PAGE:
We have a natural number $n>1$. We want to determine whether there exist natural numbers $a, k>1$ such that $n = a^k$.
Please suggest a polynomialtime algorithm.
We have a natural number $n>1$. We want to determine whether there exist natural numbers $a, k>1$ such that $n = a^k$. Please suggest a polynomialtime algorithm. 


This can be done in "essentially linear time." Check out Daniel Bernstein's website: http://cr.yp.to/arith.html Especially note his papers labeled [powers] and [powers2]. 


In order to test whether or not a natural number $n$ is a perfect power, we can conduct a binary search of the integers {1,2,...,n} for a number a number $m$ such that $n = m^b$ for some $b>1$. Let $b>1$. If a solution $m$ to $m^b =n$ exists,then it must lie in some interval $[c_i,d_i]$. When $i = 0$ we may take $[c_0,d_0] = [1,n]$. To define $[c_{i+1},d_{i+1}]$, consider $\alpha:= \left\lfloor \frac{(ci+di)}{2}\right\rfloor$. If $\alpha^b = n$ then we’re done. If $\alpha^b > n$, let $[c_{i+1}, d_{i+1}] = [c_i, \alpha]$; otherwise $\alpha^b < n$ and we let $[c_{i+1}, d_{i+1}] = [\alpha, d_i]$. We continue in this manner until $c_i − d_i \leq 1$. We then increase the value stored in variable $b$ and start the loop again. Performing this loop for all $b \leq log(n)$ completes the algorithm. A pseudocode implementation of this algorithm can be found on page 21 of Dietzelbinger's Primality Testing in Polynoial Time. Its complexity is about $O(log^3(n))$.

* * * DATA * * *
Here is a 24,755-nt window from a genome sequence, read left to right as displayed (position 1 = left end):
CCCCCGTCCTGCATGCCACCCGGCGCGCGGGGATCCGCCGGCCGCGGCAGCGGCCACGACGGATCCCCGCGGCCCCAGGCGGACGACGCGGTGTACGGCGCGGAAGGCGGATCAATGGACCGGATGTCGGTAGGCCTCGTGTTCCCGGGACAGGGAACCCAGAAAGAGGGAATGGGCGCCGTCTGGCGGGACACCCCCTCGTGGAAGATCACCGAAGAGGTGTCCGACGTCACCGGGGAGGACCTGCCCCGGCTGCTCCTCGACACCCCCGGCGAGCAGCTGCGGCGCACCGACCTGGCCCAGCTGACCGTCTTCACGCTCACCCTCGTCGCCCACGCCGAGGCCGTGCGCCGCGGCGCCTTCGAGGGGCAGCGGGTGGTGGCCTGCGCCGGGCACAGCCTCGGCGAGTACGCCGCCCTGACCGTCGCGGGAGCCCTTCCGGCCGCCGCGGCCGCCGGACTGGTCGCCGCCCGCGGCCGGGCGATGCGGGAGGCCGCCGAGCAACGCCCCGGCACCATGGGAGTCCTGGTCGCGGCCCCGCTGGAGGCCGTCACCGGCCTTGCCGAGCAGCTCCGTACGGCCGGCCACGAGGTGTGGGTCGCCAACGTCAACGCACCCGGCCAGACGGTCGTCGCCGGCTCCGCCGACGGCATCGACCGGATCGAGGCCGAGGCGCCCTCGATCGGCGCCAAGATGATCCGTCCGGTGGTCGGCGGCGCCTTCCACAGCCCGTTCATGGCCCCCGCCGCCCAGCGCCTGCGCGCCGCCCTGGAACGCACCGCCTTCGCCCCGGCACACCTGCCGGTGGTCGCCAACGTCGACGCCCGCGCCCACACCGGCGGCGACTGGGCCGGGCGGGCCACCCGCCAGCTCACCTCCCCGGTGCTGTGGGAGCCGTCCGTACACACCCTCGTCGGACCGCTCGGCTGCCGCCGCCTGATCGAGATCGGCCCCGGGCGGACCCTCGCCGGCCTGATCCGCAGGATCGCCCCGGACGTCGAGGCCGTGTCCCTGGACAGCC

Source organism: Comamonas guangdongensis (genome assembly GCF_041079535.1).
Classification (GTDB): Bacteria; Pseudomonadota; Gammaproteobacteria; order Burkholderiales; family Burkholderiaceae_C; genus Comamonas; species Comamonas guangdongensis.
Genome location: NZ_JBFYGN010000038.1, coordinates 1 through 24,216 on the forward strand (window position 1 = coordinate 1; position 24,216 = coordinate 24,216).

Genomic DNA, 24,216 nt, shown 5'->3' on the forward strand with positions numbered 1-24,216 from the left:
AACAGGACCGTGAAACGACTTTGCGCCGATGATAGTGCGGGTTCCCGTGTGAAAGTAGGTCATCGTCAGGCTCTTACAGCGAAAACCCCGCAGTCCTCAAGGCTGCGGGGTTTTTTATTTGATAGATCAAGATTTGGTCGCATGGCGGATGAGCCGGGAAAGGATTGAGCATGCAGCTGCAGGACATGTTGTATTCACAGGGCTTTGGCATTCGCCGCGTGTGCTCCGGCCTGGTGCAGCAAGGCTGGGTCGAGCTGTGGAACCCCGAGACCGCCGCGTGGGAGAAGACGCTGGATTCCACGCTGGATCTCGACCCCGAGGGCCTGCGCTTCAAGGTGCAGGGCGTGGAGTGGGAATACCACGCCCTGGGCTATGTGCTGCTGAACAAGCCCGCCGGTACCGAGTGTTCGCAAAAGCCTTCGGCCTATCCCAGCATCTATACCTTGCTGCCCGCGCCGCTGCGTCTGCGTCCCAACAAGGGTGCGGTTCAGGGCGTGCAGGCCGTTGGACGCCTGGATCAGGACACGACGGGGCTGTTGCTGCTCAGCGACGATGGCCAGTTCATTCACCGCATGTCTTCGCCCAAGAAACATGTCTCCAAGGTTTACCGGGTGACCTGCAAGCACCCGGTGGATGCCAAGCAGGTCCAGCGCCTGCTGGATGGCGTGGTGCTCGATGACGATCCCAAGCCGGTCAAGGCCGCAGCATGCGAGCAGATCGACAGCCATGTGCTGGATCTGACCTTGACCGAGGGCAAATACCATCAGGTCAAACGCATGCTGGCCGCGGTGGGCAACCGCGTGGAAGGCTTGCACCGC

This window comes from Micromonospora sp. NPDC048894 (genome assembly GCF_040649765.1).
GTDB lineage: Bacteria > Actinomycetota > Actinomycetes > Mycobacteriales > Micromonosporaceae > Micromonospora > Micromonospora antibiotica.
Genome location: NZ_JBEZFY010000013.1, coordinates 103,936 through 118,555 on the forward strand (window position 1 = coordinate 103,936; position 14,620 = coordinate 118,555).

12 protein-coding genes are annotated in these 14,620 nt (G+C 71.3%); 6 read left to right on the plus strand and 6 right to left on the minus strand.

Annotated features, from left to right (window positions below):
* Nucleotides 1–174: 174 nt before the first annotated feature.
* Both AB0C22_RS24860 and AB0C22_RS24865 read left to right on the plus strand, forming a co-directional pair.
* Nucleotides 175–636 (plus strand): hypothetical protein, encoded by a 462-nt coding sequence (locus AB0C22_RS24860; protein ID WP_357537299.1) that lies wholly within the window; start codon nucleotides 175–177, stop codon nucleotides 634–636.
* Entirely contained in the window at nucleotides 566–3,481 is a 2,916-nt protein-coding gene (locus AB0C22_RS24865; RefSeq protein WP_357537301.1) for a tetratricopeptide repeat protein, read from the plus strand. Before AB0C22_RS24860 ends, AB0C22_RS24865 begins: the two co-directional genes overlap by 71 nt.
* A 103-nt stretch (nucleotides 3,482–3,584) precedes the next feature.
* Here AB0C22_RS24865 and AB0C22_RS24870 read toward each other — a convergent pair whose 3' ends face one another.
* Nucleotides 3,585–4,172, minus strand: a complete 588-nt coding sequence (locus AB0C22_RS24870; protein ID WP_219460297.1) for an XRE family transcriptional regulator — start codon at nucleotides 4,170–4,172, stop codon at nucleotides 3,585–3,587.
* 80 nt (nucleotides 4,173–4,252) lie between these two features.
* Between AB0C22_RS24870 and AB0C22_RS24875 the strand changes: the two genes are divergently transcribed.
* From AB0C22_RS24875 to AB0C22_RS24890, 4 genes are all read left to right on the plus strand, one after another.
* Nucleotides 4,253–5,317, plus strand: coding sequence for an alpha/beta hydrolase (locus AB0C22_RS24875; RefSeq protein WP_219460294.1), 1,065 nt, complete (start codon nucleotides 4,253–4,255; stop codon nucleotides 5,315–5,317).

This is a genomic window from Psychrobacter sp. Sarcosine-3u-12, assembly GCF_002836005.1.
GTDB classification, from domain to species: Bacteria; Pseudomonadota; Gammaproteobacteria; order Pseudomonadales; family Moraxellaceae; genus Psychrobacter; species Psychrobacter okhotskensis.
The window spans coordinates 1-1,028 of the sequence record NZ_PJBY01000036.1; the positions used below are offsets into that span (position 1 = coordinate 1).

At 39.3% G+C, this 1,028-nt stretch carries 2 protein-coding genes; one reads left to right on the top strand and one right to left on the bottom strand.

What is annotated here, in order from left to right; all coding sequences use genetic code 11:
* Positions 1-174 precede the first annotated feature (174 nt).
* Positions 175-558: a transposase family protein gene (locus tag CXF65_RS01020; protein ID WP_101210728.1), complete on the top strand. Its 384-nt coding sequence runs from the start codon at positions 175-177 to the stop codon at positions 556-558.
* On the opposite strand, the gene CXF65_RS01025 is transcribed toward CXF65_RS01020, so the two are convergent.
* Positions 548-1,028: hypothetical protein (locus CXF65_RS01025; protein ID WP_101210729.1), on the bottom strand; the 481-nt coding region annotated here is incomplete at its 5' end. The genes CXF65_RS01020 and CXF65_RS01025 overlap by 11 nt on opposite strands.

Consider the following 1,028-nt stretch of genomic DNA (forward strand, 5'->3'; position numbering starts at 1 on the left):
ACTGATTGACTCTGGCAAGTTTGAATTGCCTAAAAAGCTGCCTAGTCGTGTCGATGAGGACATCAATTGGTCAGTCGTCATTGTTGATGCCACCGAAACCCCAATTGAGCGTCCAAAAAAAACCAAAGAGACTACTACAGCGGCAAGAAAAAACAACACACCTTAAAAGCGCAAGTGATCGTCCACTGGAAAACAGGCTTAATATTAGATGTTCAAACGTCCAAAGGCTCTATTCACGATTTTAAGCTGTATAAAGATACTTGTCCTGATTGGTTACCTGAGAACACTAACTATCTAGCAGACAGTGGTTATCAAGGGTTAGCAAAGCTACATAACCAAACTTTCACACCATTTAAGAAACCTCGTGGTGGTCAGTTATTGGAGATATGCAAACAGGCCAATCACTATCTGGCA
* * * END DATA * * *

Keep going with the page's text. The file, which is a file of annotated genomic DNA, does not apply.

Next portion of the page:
For each $k \le \log n/\log 2$, compute an approximation to the positive real $k$th root of $n$ using Newton's method to enough precision to check if it is an integer. Alternatively, use $p$adic roots for a suitable $p$, with Newton turning into Hensel. 


The computer algebra system GAP performs this test and determines a smallest root $a$ of a given integer $n$ quite efficiently. The following is copied directly from its source code (file gap4r6/lib/integer.gi), and should be selfexplaining: